Central Park was one of my favourite spots in the city.

The next day, while walking through Central Park and down 5th Avenue, it really started to resonate with me and I could see why terrorists that wanted to strike at the very heart of Western Civilization would choose New York as their target.  The city is alive.  It actually breathes.  It embodies the life and spirit and values that make our civilization what it is.  Yes, it is a financial hub, and it is heavily populated and everything else that goes with the goal of crippling a nation, but more than that – it is the symbol of the life, and the freedom we enjoy but don’t often think about.  You walk down the streets of New York and you see every type of person imaginable.  All races, creeds, lifestyles, etc.  and they all share one thing in common by being there:  in New York you are who you are, and you don’t have to be sorry for it.

So we commemorate the 15th anniversary of 9/11, and remember the lives that were lost in New York, at the Pentagon, and in the field in Pennsylvania, and remember the courage of so many that day and in the days and weeks following.  We move forward in the hopes of a brighter tomorrow, and say thank you to those that fight to protect our freedom.  Every year, on this day we take a moment to remember, to reflect, and to be grateful.

And as for you New York, we will meet again – that I promise you!

Flying home - I'll be back again someday!

Flying home – I’ll be back again someday!

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A Little Rant About Social Media

TweetI have something to say about something that bugs me. I love social media. This is not news to anyone that knows me. I’m all about progression, I love technology and know the way the world is going in this regard and I find it exciting because the possibilities are endless.
Everyone uses social media for a different reason. Personally I like it to keep abreast of what’s going on in the world, and I use it to share what’s going on in my life. To show our life in pictures, to share little bits about my family, my friends, and little positive bits and pieces that I find. I also sometimes share the tough stuff as it happens. Sometimes I keep that to myself. I love to see what’s going on with my family and friends. I want to see the pics of your kids and marvel at how quickly they’re growing and how cute they are. I want to see where you’re going, and what you’re seeing and possibly offer words of support to you if you need them.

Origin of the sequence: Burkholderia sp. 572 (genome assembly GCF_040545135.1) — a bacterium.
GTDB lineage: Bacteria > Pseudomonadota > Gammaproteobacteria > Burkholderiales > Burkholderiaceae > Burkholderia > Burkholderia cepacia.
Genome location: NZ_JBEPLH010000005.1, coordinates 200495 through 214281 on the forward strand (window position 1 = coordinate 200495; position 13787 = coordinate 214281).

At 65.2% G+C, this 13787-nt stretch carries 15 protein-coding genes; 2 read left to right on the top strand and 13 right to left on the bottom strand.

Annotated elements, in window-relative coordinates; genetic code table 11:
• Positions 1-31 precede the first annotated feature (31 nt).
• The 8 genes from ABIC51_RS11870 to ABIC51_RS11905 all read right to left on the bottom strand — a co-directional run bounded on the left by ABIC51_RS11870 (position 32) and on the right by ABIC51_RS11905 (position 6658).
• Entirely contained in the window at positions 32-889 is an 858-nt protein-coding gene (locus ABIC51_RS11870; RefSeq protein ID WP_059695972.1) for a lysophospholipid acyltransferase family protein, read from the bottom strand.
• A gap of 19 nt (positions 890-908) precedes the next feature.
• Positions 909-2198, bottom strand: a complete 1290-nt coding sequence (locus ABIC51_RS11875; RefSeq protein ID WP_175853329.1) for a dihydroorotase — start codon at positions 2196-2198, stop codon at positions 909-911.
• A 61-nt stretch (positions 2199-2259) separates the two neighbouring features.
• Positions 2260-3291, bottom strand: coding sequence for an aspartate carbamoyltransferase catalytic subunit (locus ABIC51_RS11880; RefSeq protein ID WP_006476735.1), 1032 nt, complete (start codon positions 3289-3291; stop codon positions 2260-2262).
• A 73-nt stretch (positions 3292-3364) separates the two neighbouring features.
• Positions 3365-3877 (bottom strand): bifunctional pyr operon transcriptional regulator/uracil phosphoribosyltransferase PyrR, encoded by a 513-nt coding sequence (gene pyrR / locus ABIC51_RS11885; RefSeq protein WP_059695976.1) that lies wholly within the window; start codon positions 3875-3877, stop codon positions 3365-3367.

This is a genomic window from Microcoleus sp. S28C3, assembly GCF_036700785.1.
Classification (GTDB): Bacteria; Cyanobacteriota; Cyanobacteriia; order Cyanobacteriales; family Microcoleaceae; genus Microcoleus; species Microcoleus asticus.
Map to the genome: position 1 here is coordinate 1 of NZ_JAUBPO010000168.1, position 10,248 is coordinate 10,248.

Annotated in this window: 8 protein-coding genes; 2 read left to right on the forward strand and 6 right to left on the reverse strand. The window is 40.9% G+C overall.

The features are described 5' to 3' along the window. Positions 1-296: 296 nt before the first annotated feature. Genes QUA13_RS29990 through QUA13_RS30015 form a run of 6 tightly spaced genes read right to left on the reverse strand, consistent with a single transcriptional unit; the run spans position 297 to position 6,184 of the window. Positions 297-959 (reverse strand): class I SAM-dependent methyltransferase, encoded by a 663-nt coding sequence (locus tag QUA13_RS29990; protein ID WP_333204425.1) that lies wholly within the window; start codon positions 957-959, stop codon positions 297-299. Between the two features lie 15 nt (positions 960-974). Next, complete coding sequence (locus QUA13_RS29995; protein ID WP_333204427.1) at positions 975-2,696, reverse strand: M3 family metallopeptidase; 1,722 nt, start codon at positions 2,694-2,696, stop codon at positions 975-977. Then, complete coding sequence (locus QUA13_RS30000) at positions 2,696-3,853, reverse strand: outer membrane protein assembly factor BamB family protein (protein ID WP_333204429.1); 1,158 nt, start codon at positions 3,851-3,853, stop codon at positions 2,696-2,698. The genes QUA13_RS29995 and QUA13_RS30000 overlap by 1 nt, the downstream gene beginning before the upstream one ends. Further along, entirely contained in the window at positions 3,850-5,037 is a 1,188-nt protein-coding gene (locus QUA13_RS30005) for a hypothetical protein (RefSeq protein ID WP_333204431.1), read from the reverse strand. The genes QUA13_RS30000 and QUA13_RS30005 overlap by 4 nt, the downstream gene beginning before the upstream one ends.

What bothers me is the dark side of social media. The empowerment that a keyboard gives people is not always positive. Being able to put something out there or say something to someone without actually having to see them or talk to them makes people say things that they would never actually say if they were looking you directly in the face.
Some people just use Facebook and Twitter to spread their drama around for everyone to see. To say things without really saying anything. To rant about things or people or situations while being vague and cryptic.
Sometimes people use it to air their political views and their beefs with what’s going on in the world and in ours and other governments.
Usually when I see a lot of this stuff online, just like when I see other things that don’t interest me, I just keep scrolling. I also assume that there are folks that scroll past my endless selfies and pics of my kid and my dog, and I’m okay with that too.  Sometimes though, people take it too far. And I’m not just talking about online bullying, which is a real problem in today’s society and I’m not downplaying it at all. I’m talking about a lesson that I learned in life very young: think before you speak. Don’t be insulting. Respect others. Don’t be mean.  If there is a chance that what you’re going to say may insult someone that really doesn’t deserve it, think again before you say it. If you don’t have anything nice to say, don’t say anything at all. I’m not saying that there aren’t sometimes difficult things that need to be discussed. Horrible things going on in the world that need to be brought to light. Action that needs to be taken and our human voices should not be silenced. We need to talk about these things and bring about change. Think about these things and let them bring perspective about what is important, and what isn’t.

Everyone has a right to their opinion and the right to express it. I know that if someone doesn’t like it they can keep scrolling. And for the most part, my feeds are filled with love and light and kids and animals and Birthday wishes and vacation pics. But the next time you sit down at your keyboard or on your phone or tablet and prepare to put something out into the universe that you feel that you absolutely have to say, ask yourself: why am I saying this? To make myself feel better? Is there someone out there that’s going to read this that is going to be hurt by my words? If this person were standing in front of me, would I say these words to their face? If you wouldn’t, there’s probably a reason for that.
There is too much devastation and hate and negativity in the world. When given the choice to add to it or not, please choose not.

The Scent of a Person

I miss her so much already.

I miss her so much already.

There’s no way around it, we all smell.  Our sense of smell is like nature’s built in time machine.  One whiff of a particular smell can take us right back to a specific time or place.  Or remind us of specific people.  The smell of a woodburning stove or campfire reminds me of my Pepere.  The smell of sawdust takes me right back to my childhood, hanging out with him in his woodworking shop while he tinkered away.